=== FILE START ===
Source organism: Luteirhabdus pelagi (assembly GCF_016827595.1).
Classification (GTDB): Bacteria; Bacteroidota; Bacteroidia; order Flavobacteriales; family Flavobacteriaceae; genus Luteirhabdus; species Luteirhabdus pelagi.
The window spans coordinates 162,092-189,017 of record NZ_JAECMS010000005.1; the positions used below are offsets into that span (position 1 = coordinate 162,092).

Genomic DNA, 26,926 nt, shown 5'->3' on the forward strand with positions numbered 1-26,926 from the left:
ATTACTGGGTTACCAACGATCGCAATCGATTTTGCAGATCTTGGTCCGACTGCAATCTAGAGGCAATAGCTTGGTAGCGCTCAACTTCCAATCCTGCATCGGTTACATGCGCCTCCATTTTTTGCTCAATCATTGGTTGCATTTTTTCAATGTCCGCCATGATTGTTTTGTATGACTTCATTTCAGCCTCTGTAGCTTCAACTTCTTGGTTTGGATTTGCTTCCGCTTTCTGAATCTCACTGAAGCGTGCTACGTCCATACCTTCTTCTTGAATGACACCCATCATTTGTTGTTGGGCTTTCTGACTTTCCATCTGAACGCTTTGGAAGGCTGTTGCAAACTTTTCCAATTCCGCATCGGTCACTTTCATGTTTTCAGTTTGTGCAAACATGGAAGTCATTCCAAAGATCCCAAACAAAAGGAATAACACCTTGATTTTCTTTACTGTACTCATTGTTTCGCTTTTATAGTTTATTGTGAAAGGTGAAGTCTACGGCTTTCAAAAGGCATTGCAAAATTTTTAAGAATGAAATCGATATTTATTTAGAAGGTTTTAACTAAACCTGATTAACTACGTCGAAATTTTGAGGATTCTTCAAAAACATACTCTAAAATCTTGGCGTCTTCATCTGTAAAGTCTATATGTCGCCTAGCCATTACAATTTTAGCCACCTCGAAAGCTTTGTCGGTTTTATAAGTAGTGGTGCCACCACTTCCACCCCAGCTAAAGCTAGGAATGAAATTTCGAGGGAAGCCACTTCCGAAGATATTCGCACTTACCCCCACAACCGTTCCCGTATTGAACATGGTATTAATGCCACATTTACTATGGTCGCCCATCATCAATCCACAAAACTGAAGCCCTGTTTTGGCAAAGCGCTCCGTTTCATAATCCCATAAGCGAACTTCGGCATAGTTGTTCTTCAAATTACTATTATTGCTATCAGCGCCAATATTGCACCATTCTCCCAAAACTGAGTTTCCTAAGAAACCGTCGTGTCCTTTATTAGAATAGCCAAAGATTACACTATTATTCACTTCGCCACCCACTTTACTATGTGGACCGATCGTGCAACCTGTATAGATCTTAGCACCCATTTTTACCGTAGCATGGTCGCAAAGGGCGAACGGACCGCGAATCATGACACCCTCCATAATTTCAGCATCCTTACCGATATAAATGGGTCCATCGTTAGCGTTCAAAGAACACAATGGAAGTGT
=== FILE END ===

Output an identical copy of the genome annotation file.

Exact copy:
Source organism: Luteirhabdus pelagi (assembly GCF_016827595.1).
Classification (GTDB): Bacteria; Bacteroidota; Bacteroidia; order Flavobacteriales; family Flavobacteriaceae; genus Luteirhabdus; species Luteirhabdus pelagi.
The window spans coordinates 162,092-189,017 of record NZ_JAECMS010000005.1; the positions used below are offsets into that span (position 1 = coordinate 162,092).

Genomic DNA, 26,926 nt, shown 5'->3' on the forward strand with positions numbered 1-26,926 from the left:
ATTACTGGGTTACCAACGATCGCAATCGATTTTGCAGATCTTGGTCCGACTGCAATCTAGAGGCAATAGCTTGGTAGCGCTCAACTTCCAATCCTGCATCGGTTACATGCGCCTCCATTTTTTGCTCAATCATTGGTTGCATTTTTTCAATGTCCGCCATGATTGTTTTGTATGACTTCATTTCAGCCTCTGTAGCTTCAACTTCTTGGTTTGGATTTGCTTCCGCTTTCTGAATCTCACTGAAGCGTGCTACGTCCATACCTTCTTCTTGAATGACACCCATCATTTGTTGTTGGGCTTTCTGACTTTCCATCTGAACGCTTTGGAAGGCTGTTGCAAACTTTTCCAATTCCGCATCGGTCACTTTCATGTTTTCAGTTTGTGCAAACATGGAAGTCATTCCAAAGATCCCAAACAAAAGGAATAACACCTTGATTTTCTTTACTGTACTCATTGTTTCGCTTTTATAGTTTATTGTGAAAGGTGAAGTCTACGGCTTTCAAAAGGCATTGCAAAATTTTTAAGAATGAAATCGATATTTATTTAGAAGGTTTTAACTAAACCTGATTAACTACGTCGAAATTTTGAGGATTCTTCAAAAACATACTCTAAAATCTTGGCGTCTTCATCTGTAAAGTCTATATGTCGCCTAGCCATTACAATTTTAGCCACCTCGAAAGCTTTGTCGGTTTTATAAGTAGTGGTGCCACCACTTCCACCCCAGCTAAAGCTAGGAATGAAATTTCGAGGGAAGCCACTTCCGAAGATATTCGCACTTACCCCCACAACCGTTCCCGTATTGAACATGGTATTAATGCCACATTTACTATGGTCGCCCATCATCAATCCACAAAACTGAAGCCCTGTTTTGGCAAAGCGCTCCGTTTCATAATCCCATAAGCGAACTTCGGCATAGTTGTTCTTCAAATTACTATTATTGCTATCAGCGCCAATATTGCACCATTCTCCCAAAACTGAGTTTCCTAAGAAACCGTCGTGTCCTTTATTAGAATAGCCAAAGATTACACTATTATTCACTTCGCCACCCACTTTACTATGTGGACCGATCGTGCAACCTGTATAGATCTTAGCACCCATTTTTACCGTAGCATGGTCGCAAAGGGCGAACGGACCGCGAATCATGACACCCTCCATAATTTCAGCATCCTTACCGATATAAATGGGTCCATCGTTAGCGTTCAAAGAACACAATGGAAGTGT